When I cook with my mom and ask about proportions, the conversation goes like this:
-Is this too many ______? (leeks, shallots, etc. (which reminds me of "change the onion, change the sauce.")
-my mother used to say, "the more you put in, the more you'll find."
Apparently her mother also watched cooking shows, and constantly experimented with new things/ways to cook. She'd meet someone at the market and come home with ideas, or become inspired by Mary Ann Esposito's Ciao Italia. This is not consistent with my understanding of who my grandmother was. I imagined her rooted to the spot while the world around her changed, the idea of her fixed in space reinforced by the fact that I did not speak to her; she laughed at my fledgling and often broken Italian, and then as my Italian got better, she got sicker.
So I could write a story about her, the matriarch, in my head, that was unaffected by who she actually became over time. Others' stories about her were the pillars of the biography. Like: Duke, the bull mastiff, attacked my youngest uncle and she picked the dog up and threw him out the back door. Or: someone brought a loaf of bread to their house in the Bronx every week because, years prior, in Italy during the war, she broke the ration rules and gave this man's family extra bread. Or: she dreamed of my cousin, inexplicably, and woke up unsettled, only to learn there had been an accident. In my understanding, uncolored by an actual relationship, she was a kind of Benevolent Sorceress.
When she died there was an untethering, a fall from grace. She had been holding together a network of children and grandchildren that was slowly infiltrating/being infiltrated by a wholly different culture than the one she left and the new hybrid one she subsequently built, and without her centering the circle, the cables holding us in orbit started to fray and break. People moved away, or died, or became isolated, or got sick. I think that sense of her as an immovable, unchanging object made those disconnections more likely. Italian Glinda died and the suture died with her, no one there to subdue the animals who turn on us, or bend the rules of war, or forge a telepathic link when we are in danger. Cut the line and suction takes over. We assimilate.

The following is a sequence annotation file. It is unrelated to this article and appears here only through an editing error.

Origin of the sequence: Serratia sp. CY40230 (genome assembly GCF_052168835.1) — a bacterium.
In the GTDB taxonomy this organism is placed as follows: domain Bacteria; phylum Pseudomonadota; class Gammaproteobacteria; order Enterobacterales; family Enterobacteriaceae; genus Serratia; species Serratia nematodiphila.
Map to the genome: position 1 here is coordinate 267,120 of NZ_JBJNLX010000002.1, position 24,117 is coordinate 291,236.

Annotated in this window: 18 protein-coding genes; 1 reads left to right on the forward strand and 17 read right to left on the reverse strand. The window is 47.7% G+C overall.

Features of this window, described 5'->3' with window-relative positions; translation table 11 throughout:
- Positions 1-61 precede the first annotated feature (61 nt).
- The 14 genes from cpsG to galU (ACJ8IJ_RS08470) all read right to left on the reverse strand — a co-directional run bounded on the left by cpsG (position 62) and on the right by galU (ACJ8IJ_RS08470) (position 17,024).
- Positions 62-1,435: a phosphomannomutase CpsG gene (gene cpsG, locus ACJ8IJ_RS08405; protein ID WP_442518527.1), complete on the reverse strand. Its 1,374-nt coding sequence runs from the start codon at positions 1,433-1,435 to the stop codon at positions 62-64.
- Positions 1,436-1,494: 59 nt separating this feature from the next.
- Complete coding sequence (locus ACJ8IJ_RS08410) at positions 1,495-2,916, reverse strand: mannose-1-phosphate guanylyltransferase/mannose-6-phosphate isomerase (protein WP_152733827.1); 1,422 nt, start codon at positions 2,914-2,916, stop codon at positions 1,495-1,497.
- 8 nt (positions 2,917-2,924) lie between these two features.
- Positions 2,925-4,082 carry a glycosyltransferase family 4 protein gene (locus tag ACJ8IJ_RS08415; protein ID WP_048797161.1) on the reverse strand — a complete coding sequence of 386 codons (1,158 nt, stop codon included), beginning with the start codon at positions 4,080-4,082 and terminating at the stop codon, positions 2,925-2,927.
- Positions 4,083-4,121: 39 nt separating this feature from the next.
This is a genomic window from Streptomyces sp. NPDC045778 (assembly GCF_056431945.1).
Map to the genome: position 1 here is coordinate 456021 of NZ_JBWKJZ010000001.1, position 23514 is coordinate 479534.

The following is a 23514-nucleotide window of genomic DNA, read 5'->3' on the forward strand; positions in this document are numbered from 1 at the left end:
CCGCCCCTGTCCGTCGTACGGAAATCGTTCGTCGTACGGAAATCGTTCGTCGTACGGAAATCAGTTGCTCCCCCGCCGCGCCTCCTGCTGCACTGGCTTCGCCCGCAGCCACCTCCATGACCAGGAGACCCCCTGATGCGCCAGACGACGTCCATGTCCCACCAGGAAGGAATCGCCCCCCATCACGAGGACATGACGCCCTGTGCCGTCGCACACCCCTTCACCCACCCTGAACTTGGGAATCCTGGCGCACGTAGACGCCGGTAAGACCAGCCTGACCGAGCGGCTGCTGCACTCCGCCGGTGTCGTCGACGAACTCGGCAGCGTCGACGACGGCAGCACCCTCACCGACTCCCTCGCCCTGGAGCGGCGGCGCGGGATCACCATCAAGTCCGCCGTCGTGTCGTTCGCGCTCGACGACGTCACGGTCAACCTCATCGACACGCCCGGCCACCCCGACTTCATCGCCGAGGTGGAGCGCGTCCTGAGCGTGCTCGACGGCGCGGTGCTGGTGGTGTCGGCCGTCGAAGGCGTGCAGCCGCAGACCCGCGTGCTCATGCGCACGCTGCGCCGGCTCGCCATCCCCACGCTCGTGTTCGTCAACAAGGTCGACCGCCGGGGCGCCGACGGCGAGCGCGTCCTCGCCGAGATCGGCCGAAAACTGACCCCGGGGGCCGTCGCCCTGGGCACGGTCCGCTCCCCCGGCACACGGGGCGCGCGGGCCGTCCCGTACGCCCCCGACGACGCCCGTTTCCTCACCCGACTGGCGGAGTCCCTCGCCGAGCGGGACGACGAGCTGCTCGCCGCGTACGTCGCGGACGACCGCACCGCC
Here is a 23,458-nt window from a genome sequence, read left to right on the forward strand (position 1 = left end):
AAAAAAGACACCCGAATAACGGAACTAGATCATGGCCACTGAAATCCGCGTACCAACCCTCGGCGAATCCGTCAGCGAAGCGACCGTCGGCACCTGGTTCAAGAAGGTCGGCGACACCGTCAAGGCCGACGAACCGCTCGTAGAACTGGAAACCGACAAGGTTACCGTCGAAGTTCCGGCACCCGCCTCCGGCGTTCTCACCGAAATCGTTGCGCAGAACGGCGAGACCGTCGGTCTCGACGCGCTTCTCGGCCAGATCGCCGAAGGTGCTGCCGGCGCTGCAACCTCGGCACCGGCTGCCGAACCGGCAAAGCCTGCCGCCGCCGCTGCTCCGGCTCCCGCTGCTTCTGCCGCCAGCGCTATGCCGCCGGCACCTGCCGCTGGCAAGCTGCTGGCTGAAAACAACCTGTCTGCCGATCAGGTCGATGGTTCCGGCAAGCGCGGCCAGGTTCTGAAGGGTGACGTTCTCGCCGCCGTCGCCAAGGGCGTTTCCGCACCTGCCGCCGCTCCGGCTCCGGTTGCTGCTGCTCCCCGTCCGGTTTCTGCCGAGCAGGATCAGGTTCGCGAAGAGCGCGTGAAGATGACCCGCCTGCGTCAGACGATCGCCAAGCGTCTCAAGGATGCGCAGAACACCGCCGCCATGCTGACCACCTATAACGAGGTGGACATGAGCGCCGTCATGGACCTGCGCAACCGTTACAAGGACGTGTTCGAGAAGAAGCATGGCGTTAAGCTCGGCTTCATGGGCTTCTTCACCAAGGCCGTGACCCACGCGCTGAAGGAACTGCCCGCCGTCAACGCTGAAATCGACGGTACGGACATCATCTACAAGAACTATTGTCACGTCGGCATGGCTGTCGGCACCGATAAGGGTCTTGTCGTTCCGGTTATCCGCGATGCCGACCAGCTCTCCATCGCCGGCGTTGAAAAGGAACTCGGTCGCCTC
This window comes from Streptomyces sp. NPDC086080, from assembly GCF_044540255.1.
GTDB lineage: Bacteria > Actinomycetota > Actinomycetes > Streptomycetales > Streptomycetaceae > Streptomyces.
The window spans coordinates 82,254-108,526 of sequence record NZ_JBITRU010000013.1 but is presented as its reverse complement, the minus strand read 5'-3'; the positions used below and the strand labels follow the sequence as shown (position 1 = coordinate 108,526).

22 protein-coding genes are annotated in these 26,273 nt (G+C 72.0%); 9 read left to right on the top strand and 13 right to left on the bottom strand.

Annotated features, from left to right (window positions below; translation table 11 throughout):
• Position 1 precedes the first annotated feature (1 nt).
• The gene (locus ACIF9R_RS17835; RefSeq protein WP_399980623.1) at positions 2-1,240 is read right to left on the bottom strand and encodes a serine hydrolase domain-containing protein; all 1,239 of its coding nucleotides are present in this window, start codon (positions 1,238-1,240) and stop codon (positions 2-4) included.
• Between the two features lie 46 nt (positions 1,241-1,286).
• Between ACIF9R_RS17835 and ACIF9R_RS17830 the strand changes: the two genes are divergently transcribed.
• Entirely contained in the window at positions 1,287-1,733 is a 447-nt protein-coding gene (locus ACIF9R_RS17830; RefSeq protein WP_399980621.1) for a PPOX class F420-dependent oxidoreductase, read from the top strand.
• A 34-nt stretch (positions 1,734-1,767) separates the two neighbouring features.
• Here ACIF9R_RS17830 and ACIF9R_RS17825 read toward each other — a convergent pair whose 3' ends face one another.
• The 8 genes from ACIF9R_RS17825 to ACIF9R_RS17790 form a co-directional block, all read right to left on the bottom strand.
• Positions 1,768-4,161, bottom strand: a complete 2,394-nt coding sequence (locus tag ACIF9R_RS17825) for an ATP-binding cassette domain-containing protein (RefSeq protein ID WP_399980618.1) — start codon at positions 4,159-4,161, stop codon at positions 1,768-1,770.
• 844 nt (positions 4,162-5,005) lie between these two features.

Knowing that she'd go shopping in the neighborhood and come back with a recipe for Chinese fried rice, though, complicates this. She was a human being who did some things and then died, and some of what she did, unsurprisingly, is not consistent with a story I invented based on not knowing her. And the stories we have written about assimilation and about distance and about foregone conclusions might also be inconsistent with the ways we could live, if we were equally curious.
Is this too much _______? (Pathos, drama, oversharing, etc.)
I hear my mom's voice remembering her mother. The more you put in, the more you'll find.
Today that means leeks we got from our farm in a state my grandmother could never have imagined would intersect her story. Some wine, even (blasphemy!). A vegetarian (blasphemy!) broth, coming together in the kitchen that centers our house like it centered hers.